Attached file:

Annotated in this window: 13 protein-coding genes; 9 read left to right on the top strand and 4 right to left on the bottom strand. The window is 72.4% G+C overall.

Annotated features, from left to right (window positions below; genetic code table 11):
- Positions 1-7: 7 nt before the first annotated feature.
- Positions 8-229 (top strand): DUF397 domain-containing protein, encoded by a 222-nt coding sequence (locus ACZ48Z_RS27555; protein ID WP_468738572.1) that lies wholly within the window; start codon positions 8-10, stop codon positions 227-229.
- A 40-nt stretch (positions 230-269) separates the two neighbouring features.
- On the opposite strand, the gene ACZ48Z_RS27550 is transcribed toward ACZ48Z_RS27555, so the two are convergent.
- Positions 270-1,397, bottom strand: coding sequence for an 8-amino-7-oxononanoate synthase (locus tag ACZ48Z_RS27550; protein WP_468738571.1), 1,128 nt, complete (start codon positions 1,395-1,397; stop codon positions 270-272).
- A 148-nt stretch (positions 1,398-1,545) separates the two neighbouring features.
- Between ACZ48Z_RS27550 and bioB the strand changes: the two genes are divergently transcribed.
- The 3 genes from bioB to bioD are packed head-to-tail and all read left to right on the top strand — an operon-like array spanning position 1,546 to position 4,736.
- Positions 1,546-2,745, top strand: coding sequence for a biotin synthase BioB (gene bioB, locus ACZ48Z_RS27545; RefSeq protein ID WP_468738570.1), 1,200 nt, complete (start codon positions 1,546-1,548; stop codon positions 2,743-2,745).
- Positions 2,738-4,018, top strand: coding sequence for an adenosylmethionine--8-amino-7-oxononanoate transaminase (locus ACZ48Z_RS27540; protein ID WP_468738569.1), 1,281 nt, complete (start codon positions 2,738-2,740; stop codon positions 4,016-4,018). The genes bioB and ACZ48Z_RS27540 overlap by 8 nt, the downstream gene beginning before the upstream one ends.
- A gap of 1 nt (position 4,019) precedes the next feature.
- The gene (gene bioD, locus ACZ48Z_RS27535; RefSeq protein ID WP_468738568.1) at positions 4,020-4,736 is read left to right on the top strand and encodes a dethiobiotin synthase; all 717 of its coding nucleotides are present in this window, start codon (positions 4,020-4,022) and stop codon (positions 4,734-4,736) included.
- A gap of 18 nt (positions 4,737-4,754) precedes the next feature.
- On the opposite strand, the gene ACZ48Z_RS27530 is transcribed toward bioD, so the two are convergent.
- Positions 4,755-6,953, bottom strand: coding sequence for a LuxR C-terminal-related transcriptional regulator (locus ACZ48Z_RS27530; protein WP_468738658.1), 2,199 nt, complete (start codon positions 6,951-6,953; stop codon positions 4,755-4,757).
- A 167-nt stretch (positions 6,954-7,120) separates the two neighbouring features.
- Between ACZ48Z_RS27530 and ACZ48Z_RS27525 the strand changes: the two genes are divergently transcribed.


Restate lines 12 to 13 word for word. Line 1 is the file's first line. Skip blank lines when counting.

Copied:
- Positions 2,738-4,018, top strand: coding sequence for an adenosylmethionine--8-amino-7-oxononanoate transaminase (locus ACZ48Z_RS27540; protein ID WP_468738569.1), 1,281 nt, complete (start codon positions 2,738-2,740; stop codon positions 4,016-4,018). The genes bioB and ACZ48Z_RS27540 overlap by 8 nt, the downstream gene beginning before the upstream one ends.
- A gap of 1 nt (position 4,019) precedes the next feature.